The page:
6-4 Reactions for Determining Chemical Environments in Radioactive Waste Repositories

-Corrosion Reaction of the Steel Overpack for High-Level Radioactive Waste-

Fig.6-9 Steel overpack for high-level radioactive waste in a geological disposal system

Fig.6-9 Steel overpack for high-level radioactive waste in a geological disposal system

Vitrified high-level radioactive waste will be encapsulated in a steel overpack surrounded by an engineered bentonite buffer material and placed in a deep geological repository. The steel overpack is expected to retard the contact of the vitrified waste with groundwater.

 

Fig.6-10 Iron specimens sealed in glass ampules and their surfaces before and after corrosion

Fig.6-10 Iron specimens sealed in glass ampules and their surfaces before and after corrosion

(a) Iron specimens were sealed and corroded in glass ampules with aqueous solutions. Gaseous corrosion products, such as hydrogen sulfide, methane, and hydrogen, were analyzed. (b) Glossy surfaces were (c) covered with rust, such as magnetite, after corrosion.

In a deep geological repository for high-level radioactive waste, as shown in Fig.6-9, the steel overpack will retard the contact of the vitrified waste with groundwater for a certain period but will be continuously corroded and thus will affect the chemical environment in the bentonite buffer.

Corrosion reactions of iron under anoxic deep underground conditions are written as follows:

Fe + 2H2O → Fe(OH)2 + 2H+ + 2e-  (Eq.1)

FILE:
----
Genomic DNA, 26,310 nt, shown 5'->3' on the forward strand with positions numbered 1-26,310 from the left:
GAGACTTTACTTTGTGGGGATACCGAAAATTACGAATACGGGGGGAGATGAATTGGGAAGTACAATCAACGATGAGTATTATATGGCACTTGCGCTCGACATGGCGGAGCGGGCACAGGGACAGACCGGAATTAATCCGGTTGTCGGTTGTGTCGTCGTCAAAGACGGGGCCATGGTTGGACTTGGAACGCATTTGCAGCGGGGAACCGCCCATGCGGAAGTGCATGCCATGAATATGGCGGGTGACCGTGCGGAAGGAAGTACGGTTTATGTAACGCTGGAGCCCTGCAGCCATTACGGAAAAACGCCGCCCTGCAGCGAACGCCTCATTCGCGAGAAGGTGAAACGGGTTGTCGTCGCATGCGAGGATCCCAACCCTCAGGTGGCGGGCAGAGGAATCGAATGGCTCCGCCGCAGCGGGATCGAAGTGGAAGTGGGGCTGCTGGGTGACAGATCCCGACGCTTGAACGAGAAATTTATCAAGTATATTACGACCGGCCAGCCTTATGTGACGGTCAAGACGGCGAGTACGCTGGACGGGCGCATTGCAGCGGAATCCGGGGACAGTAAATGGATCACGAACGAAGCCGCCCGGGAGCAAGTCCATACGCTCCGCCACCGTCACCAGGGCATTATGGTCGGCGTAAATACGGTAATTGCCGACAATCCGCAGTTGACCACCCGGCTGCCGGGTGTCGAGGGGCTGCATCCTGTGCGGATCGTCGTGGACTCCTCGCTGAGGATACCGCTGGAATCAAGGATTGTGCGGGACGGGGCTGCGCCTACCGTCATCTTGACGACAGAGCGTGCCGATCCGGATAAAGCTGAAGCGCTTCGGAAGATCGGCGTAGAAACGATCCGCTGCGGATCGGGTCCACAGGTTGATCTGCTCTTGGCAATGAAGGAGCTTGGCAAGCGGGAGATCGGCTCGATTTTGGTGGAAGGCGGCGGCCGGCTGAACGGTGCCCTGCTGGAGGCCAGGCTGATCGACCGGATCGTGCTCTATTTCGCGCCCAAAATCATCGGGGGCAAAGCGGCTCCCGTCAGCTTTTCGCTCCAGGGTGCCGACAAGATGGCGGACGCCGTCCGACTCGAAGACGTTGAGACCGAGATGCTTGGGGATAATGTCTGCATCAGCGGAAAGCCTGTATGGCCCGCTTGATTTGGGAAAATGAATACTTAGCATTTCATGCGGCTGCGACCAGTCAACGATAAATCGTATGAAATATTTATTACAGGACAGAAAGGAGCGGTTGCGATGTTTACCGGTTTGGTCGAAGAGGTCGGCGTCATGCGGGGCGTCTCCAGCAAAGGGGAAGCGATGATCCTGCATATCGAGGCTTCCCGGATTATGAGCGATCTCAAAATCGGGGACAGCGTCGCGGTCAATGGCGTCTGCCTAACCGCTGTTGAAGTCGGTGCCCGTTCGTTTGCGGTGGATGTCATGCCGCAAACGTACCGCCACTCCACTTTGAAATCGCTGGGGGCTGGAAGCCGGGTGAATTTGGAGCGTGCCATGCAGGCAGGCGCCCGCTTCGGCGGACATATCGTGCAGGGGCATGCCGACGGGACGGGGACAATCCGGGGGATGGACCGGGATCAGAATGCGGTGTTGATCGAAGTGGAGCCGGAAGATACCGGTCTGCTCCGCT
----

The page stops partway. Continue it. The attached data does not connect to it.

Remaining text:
and

3Fe + 4H2O → Fe3O4 + 8H+ + 8e-  (Eq.2)
These reactions are oxidization reactions for iron, which should be accompanied by some reducing reactions. Sulfate and hydrogen carbonate anions are naturally occurring candidates as reductants. The reduction of hydrogen carbonate anions yields methane, as shown in Eq. 3, and keeps the groundwater redox potential near -350 mV versus a normal hydrogen electrode.

HCO3- + 9H+ + 8e- → CH4 + 3H2O  (Eq.3)
The reduction of sulfate anions keeps the redox potential near -300 mV with a similar reaction.

Understanding the extent of the redox potential of the groundwater is essential, because high-level radioactive waste contains elements such as Np and Se, whose mobility deep underground is sensitive to the redox potential. Knowing whether the hydrogen carbonate anions are reduced to methane is also important, because elements such as U, Np, Pu, and Am become mobile in the presence of hydrogen carbonate anions.

Therefore, we performed corrosion experiments with iron specimens over 160 days using water containing sulfate and hydrogen carbonate anions at 60 °C in glass ampules without contamination of atmospheric oxygen (Fig.6-10) and analyzed the corrosion products. Sulfate and hydrogen carbonate anions were not reduced; however, the reduction of water, as shown in Eq. 4, was observed.

2H2O + 2e- → H2 + 2OH-  (Eq.4)
This reaction occurs at extremely low redox potentials of -500 mV.

The corrosion of iron thus generated a strong reducing environment and kept the hydrogen carbonate anions unchanged in the bentonite buffer. These results revealed an important process that can affect the safety of radioactive waste disposal.

This study was sponsored by The Secretariat of the Nuclear Regulation Authority (former Nuclear and Industrial Safety Agency, the Ministry of Economy, Trade and Industry of Japan).


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